Q This isn’t an election though. I’m not talking about an election.
MS. JEAN-PIERRE: Well — nope, you’re right, this is not an election. But to be clear, we’re just not going to comment on another government’s democratic process. So we’re just not going to comment.
Look, our alliance, our partnership with the United Kingdom continues to be strong. And so — but we’re not going to comment on their — kind of their political process
in their own country.
Q To follow up on guns, does the President or the White House see this latest shooting in Highland Park as another perhaps opportunity to come out and try again to stop or to ban assault weapons? We haven’t heard the President talk about that since this latest shooting.
MS. JEAN-PIERRE: Well, I mean, the President first wanted to make sure that the first responders had the space to do what they needed to do, which they have. And he has spoken to that. He wanted to also make sure that — you know, families and friends are mourning right now, which is incredibly important.
We saw the Vice President in Chicago yesterday. She went to speak at NEA, and she stopped — she did a — she did a stop-by to thank the police officers, the first responders, and the work that they have done. So she did that representing, clearly, the administration and the President, which is incredibly important.
Look, the President is going to continue to speak about this. He’s going to continue to speak about what we — what else we can do to really deal with gun reform in a real way.
He is — indeed, you know, welcomes and thankful for this bipartisan bill that is now law that he signed right before — like I said, right before he left for Europe. But the work doesn’t stop there, and he’ll continue to speak to that.
Q Karine, on Ohio: You know, Tim Ryan, the Senate candidate, is not joining the President today and neither is the Democratic gubernatorial nominee, Nan Whaley.
I know you listed some people who are, but those are the main statewide candidates. And what does that say about the President’s clout in Ohio that they’re — they’re not joining him today?
MS. JEAN-PIERRE: Well, I’ll say this: We’re in close contact with Congressman Tim Ryan in particular and work with him, and also — also Nan Whaley.
We’ve worked — we’ve worked closely with him on — just as it relates to Tim Ryan — on ver- — on a variety of issues. And he released a statement in strong support of the actions we’re taking through the American Rescue Plan to protect American retirees.
And though he can’t be there with us today, one of the things that the President looks forward to is to talk about building an economy around the power and possibilities of working families and providing financial relief to millions of workers in Ohio and the rest of the country.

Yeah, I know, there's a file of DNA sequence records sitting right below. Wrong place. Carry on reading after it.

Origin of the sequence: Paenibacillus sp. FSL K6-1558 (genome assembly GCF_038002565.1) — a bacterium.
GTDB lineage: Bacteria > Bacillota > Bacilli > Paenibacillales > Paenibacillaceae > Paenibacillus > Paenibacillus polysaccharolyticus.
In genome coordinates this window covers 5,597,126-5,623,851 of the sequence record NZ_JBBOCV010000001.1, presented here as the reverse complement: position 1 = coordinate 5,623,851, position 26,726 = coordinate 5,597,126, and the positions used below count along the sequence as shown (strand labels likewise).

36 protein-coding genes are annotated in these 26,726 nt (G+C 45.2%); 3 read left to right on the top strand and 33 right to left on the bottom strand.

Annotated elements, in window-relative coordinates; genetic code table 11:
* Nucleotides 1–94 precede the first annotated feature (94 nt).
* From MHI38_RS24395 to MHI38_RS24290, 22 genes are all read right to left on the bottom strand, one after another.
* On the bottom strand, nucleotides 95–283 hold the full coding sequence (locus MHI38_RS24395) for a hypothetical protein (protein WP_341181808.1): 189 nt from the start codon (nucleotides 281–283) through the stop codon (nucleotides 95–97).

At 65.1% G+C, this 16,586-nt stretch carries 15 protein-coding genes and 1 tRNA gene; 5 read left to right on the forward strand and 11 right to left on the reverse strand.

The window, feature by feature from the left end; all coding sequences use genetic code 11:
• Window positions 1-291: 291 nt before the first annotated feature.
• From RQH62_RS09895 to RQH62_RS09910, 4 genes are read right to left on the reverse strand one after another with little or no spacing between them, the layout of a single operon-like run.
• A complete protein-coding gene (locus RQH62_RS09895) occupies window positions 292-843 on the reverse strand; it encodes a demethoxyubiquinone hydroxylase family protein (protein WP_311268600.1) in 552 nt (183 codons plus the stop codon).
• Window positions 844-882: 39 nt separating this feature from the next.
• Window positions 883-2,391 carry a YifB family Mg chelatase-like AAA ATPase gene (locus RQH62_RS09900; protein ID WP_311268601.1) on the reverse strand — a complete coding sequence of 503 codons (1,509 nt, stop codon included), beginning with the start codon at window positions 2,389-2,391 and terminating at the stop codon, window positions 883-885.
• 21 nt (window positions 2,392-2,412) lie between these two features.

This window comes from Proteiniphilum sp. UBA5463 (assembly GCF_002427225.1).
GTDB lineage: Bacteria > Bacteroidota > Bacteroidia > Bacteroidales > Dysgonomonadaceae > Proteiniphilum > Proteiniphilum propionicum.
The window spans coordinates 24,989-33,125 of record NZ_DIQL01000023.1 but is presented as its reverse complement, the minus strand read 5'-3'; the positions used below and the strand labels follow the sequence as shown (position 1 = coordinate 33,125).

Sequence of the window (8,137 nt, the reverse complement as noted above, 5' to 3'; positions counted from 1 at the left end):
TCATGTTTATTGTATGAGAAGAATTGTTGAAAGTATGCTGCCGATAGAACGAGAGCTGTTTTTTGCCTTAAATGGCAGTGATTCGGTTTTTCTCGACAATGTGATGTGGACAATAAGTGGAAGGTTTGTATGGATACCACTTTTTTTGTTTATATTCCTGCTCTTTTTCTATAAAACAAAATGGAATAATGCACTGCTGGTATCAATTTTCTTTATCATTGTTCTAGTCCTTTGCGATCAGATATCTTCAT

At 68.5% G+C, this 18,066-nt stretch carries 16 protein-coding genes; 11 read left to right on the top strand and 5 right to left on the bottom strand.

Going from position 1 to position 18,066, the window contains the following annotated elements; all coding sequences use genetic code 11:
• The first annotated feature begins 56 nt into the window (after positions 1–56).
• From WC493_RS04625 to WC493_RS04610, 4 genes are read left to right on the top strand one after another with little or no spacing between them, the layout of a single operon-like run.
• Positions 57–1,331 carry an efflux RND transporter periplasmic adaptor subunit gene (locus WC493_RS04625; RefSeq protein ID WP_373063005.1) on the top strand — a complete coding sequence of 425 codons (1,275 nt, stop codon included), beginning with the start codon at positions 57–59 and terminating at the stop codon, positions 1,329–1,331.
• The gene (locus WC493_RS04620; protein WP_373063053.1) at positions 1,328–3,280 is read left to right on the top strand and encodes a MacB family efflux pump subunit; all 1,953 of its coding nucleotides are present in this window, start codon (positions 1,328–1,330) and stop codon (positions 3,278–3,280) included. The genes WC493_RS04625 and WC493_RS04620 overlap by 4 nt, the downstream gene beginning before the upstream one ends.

I just listed out a long list of other elected officials who will be with him on this trip. And so, I think that counts for something as well.
And so, again, Tim Ryan put out — put out a statement supporting — supporting his trip, and we’re in constant communication with (inaudible).
Q His (inaudible) rating in Ohio is — it’s pretty low. The state has been moving to the right in recent elections. There are other states that he won that he’s, I think, spent less time in. This is his sixth visit to Ohio. Why has he been spending so much time in Ohio?
MS. JEAN-PIERRE: I mean, the President has said this himself many times. He’s the President for, you know, red states, blue states — for all Americans. And if there is something that he can speak to that’s going to help Americans and American families wherever he goes, he’s going to do that. And that’s what we’re doing here.
I mean, this pension announcement that we’re making via the American Rescue Plan is going to help — help families tremendously. You’ll hear directly from him, and he’ll — from the President in — you know, in a short few hours. He’ll lay out exactly what this — what this pension component of the American Rescue Plan is going to do.
But again, he will go — he will go wherever he needs to go to talk directly to the American people. And you guys have seen him. You guys have seen him deal with, you know, everyday Americans whenever he travels, and he connects, and — and I think it makes a difference for them to hear from — from their President directly.
Q You mentioned the semiconductor legislation. I’m wondering if you can give us an update on the White House’s efforts to get that passed, given McConnell’s threat to pull Republican support for it last week. And are you prepared to roll that into a reconciliation package if he does follow through with that?
MS. JEAN-PIERRE: So, on the — on USICA — this has many names — (laughs) — the COMPETES bill, CHIPS.
So the — but the Bipartisan Innovative Act, one thing that we do know is that it would lower the costs of countless products, including cars, and end our reliance on imports, which is really important.
So, the question is — and as you’ve heard me — and you heard me say earlier — is: Does Senator Mitch McConnell really want to hold hostage a bipartisan package that would strengthen the American competitiveness versus China and yield hundreds of thousands of manufacturing jobs, in particular in Ohio, as we’re headed there today, and Indiana, Idaho, and other states around the country?
So, we know that this is going to make a difference for the American public. And so, this is something that’s important. We’re going to continue to work with Congress on this.
To your question about reconciliation: I’m not going to negotiate from here. That is another piece of legislation that we’ve been working very hard on that we know will also bring down inflation.
So two pieces of legislation that we’re just going to continue to work hard on.